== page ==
Monday, March 20, 2017

Drive by Daniel H. Pink

Drive is basically about motivation and I ended up taking lots of notes while reading so here you go. Right now, motivation (called Motivation 2.0 in the book) is based on a carrot and stick approach, i.e. Rewarding something gets you more of it and punishing it gets you less. But experiments have shown that extrinsic rewards decrease intrinsic motivation and even altruistic behaviour. For example, when kids were given a reward for drawing (and that reward was made clear before they started), they were more likely to have lower levels of enjoyment of drawing, no matter how much they liked it before. Also, money makes people give less blood. That said, extrinsic rewards/carrot and stick system is useful for tasks which are linear and have a clear goal in mind.

From there, the author comes up with two personality types: Type I (intrinsic) and X (extrinsic). No one is purely one type and everyone is on the continuum, but the author believes that we are naturally Type I. And even though I is mainly intrinsic, they still need things like adequate pay, which is kind of like what Herzberg's hygiene factors were talking about.

With these two types in mind, the author goes into detail on intrinsic motivation and defining three factors:

1. Autonomy - people need autonomy but don't suddenly switch their environment, they'll struggle.

2. Mastery - Flow is essential to mastery but does not guarantee it. Mastery is also a mindset: if you believe that intelligence is fixed then... wrong mindset. If you think you can increase it, it leads to mastery. For more, read Anderson Ericsson (who was referenced).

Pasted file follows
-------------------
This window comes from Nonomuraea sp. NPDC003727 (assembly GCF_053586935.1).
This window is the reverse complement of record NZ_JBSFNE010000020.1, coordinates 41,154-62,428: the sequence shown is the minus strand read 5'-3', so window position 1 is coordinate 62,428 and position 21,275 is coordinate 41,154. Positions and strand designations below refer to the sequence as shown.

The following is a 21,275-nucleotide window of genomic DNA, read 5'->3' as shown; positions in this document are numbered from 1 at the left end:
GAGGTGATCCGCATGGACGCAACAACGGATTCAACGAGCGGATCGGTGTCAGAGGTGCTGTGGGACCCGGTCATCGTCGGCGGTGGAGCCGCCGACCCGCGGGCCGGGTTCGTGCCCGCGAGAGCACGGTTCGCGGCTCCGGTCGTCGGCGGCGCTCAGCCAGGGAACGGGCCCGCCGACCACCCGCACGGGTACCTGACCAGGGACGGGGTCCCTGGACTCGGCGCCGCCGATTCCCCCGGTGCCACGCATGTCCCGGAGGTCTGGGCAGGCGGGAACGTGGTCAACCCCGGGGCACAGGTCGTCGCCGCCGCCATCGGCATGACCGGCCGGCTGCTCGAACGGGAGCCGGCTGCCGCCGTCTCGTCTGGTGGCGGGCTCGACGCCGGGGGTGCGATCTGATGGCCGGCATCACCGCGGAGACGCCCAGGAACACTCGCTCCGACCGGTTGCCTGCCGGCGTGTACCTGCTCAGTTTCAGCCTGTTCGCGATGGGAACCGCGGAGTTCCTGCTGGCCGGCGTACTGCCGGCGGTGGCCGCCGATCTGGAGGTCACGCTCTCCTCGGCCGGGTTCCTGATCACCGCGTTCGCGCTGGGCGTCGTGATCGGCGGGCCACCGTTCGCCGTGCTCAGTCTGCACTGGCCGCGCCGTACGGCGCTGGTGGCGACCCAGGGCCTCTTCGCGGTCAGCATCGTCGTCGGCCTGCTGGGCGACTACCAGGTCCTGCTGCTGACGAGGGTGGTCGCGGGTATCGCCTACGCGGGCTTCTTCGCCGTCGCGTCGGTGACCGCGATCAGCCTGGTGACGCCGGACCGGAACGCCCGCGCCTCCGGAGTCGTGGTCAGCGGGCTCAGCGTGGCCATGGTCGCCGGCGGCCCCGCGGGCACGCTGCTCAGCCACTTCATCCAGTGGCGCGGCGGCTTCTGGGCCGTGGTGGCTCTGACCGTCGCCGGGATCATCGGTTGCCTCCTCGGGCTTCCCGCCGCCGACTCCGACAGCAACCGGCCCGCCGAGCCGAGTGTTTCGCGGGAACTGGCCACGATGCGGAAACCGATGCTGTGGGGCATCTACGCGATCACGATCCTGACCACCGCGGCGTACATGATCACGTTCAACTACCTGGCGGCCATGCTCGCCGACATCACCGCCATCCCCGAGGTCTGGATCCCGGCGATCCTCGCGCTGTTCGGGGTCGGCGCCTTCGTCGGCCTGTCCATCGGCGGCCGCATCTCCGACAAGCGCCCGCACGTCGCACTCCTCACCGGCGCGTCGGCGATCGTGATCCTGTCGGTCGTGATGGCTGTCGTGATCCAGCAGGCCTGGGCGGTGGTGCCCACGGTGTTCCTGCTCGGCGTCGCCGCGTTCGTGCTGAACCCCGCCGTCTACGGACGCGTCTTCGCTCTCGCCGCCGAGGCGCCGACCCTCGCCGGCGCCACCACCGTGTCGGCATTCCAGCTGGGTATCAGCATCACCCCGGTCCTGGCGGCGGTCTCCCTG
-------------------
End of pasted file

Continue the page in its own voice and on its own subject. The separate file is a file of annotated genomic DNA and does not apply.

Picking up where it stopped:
3. Purpose - to quote the book: "Autonomous people working towards mastery perform at very high levels. But those who do so in the service of some greater objective can achieve even more." But this motivator is not recognised by Motivation 2.0

From there, the book talks about the Type I toolkit, about what individuals, companies, parents etc can do. Suggestions include giving yourself a flow test, doing an autonomy audit and such.

One thing was that the book talked about unschooling, which I have some reservations about (though if everyone was born as Type I, like the author believes, I can see why he would recommend it), but it did recommend The Teenage Liberation Handbook which I really hated so I have mixed feelings about it. Plus, even if everyone is born Type I, external factors may make unschooling totally unsuitable (for example, if the parents let kids watch as much TV as they want).

There are also book recommendations, guru recommendations, and even fitness recommendations.

I would totally recommend people to read this book with Peak by Anders Ericsson and Grit by Angela Duckworth. This is on motivation, Peak is on practice and Grit is on hanging on. Someone should package these books as a set.


  1. This sounds very interesting, Eustacia! I've been taking a series of trainings at work that focus on strengths and using those strengths as motivators. Many of the concepts mentioned here are similar.

    Until about a year ago, I had never known unschooling existed. I had been familiar with homeschooling, just not the idea of unschooling.

    Sounds like a worthwhile book! Thanks for sharing, Eustacia!

    1. That sounds like an interesting course! I had to study a few motivation theories for business, but they weren't really how the book described motivation, which made it a good read for me(:

      Hope you get the chance to read it soon!


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